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Genesis

One of the most successful rock acts of the 1970s, 1980s, and 1990s, Genesis enjoyed a longevity exceeded only by the likes of the Rolling Stones and the Kinks, in the process providing a launching pad for the superstardom of members Peter Gabriel and Phil Collins.

The group had its roots in the Garden Wall, a band founded by 15-year-olds Peter Gabriel, Tony Banks, Johnny Trapman, Chris Stewart and Rivers Job in 1965 at Charterhouse School in Godalming, Surrey, where fellow students Anthony Phillips, Robert Tyrell, Rivers Job, Michael Coleman and Richard McPhaeil were members of another group called Anon

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Article: Extended Analysis

Exposures

Read "Exposures" reviewed by John Kelman


Between the impact of the COVID pandemic since 2020, and in the eight year-long tenure of King Crimson's final lineup, which toured between 2014 and 2021, there's been a lot revealed about its sole remaining founding member, guitarist/keyboardist Robert Fripp. Since 2012, the more than five-decade history of King Crimson, live and in the ...

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Article: Album Review

LUUM: The Guide

Read "The Guide" reviewed by Mike Jurkovic


Smudging the margins, rock-fisted drummer Karl-Juhan Laanesaar crashes into the symmetrical meditation of young Estonian pianist Madis Muul's “We Have Found Water" and changes the music's fate (from ballad to pensive electronica and back again) before closing on a ferocious little jam which surrenders to a quiet reprieve. That is just for openers for ...

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Article: Album Review

Adam Berenson: Homages and Worlds

Read "Homages and Worlds" reviewed by Karl Ackermann


Adam Berenson's Assemblages (Dream Play Records, 2021), a trio outing with bassist Scott Barnum and drummer Bob Moses, was the pianist/composer's return to an acoustic piano trio setting. But Berenson is a restless pioneer who plants a flag and moves on to new territory. Never far from his collection of electronics and synthesizers, he found a ...

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Article: Extended Analysis

Who Do You Think We Are?

Read "Who Do You Think We Are?" reviewed by John Kelman


Trying to find a distinct definition of what has come to be known as “The Canterbury Sound" is as elusive as attempting to describe what, in the jazz world, has become an overused epithet for the German ECM Records label and “The ECM Sound." Attempts to do so usually fail short because, rather than being actual ...

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Article: Interview

Bill Bruford: In the Court of the Percussion King

Read "Bill Bruford: In the Court of the Percussion King" reviewed by Mike Brannon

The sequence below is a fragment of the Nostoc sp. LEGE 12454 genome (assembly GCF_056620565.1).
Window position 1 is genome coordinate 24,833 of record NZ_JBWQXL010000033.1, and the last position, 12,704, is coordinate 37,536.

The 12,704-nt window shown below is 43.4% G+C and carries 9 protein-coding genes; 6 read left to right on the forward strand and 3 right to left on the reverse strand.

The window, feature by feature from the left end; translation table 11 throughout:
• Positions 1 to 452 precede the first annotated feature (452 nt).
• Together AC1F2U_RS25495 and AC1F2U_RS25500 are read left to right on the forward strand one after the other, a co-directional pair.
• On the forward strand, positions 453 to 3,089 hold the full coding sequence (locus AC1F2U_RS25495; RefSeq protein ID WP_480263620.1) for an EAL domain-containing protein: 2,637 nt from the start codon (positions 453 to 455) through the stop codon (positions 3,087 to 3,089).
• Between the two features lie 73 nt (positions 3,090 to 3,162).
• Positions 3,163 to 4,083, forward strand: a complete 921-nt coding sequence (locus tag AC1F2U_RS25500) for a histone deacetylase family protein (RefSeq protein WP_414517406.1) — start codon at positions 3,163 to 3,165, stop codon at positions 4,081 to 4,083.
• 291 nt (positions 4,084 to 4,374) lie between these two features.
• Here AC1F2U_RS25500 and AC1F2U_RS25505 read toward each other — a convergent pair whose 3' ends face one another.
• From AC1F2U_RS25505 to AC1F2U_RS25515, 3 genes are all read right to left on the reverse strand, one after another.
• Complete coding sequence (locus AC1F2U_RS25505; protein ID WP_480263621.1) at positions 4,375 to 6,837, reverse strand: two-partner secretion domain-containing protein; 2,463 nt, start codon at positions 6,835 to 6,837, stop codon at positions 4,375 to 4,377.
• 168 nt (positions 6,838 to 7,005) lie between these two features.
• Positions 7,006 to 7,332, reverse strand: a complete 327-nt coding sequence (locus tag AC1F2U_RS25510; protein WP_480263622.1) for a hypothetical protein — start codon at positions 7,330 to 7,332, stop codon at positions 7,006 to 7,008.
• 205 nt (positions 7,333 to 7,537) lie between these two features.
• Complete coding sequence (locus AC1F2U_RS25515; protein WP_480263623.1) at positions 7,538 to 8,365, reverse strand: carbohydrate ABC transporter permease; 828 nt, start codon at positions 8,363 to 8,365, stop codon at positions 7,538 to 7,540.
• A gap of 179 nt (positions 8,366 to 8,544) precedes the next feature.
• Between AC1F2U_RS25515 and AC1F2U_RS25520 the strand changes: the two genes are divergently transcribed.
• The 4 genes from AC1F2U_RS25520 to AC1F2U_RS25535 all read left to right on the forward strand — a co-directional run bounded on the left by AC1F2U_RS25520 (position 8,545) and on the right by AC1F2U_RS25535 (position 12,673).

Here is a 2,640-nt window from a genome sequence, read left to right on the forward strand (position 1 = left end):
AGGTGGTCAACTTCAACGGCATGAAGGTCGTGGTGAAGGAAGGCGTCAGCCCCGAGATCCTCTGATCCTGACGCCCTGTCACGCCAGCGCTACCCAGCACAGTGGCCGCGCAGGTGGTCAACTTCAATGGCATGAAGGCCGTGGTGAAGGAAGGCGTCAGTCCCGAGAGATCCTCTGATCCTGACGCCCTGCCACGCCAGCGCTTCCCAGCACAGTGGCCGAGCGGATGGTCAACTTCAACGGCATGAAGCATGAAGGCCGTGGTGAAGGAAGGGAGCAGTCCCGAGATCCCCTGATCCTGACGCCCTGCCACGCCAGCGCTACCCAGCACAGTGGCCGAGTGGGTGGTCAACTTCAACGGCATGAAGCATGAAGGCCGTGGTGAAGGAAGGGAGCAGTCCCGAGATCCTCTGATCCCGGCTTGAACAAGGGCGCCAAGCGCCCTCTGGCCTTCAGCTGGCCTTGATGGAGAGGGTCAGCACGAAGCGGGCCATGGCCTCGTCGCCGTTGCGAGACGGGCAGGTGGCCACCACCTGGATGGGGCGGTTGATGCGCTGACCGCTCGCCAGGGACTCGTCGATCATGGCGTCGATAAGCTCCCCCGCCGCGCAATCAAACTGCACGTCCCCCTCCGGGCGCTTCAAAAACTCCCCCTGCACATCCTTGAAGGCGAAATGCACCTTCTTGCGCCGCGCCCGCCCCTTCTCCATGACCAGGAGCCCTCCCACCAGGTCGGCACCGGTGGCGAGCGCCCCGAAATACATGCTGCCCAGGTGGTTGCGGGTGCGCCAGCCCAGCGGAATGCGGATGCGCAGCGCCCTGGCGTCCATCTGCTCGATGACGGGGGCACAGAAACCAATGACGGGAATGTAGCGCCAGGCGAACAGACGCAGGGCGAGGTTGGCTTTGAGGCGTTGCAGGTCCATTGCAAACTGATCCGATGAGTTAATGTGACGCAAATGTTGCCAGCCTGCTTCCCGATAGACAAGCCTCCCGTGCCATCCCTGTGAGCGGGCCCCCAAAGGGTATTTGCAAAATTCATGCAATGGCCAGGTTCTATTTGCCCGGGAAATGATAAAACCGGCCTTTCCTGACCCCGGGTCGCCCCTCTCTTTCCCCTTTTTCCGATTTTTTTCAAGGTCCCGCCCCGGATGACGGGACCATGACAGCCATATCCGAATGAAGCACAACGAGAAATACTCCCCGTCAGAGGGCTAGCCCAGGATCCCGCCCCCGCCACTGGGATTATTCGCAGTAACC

From the 1995-2003 archive: This article first appeared at All About Jazz in March 2001. A charmed life might be a good way of describing that of Bill Bruford. Always at the center of and driving vastly creative projects, including King Crimson, Yes, Earthworks, Genesis, Bruford, Gong and many other collaborations of like minds, ...

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Article: Extended Analysis

Unburied Treasure

Read "Unburied Treasure" reviewed by John Kelman


Of all the so-called progressive rock bands that emerged in the late '60s/early '70s, Gentle Giant has, perhaps, been the most misunderstood, and the one which failed to reach the same deserved commercial heights of its creatively innovative brethren, like King Crimson, Yes, Genesis and Pink Floyd. Of the bigger names from that time, only Van ...

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Article: Album Review

King Crimson: In the Court of the Crimson King (50th Anniversary)

Read "In the Court of the Crimson King (50th Anniversary)" reviewed by John Kelman


The passage of time is often defined by both forward motion and a growing collection of memories past; it's also measured by significant milestones that are either realized at the time or in subsequent years. At a recent Royal/Celebration Package event prior to King Crimson's Théâtre St-Denis performance in Montréal, Canada, guitarist and only remaining group ...

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Article: Album Review

Bruford-Borstlap: Sheer Reckless Abandon

Read "Sheer Reckless Abandon" reviewed by John Kelman


One of the great joys of music can be that of distance: coming back to a piece of music, a musician/group or a discography, even, years later to rediscover it anew. While returning to music after a break of months, years...even decades...is not always a revelation, it's likely true that, if the music was appealing the ...

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Article: Extended Analysis

The Vintage Years 1970 - 1991

Read "The Vintage Years 1970 - 1991" reviewed by John Kelman


There are bands that manage to carve out a place for themselves in the music world that lasts for decades; there are others who, while having created a name for themselves during their peak years and, while they continue to tour and, even, make the occasional studio album, are invariably best remembered for their seminal early ...


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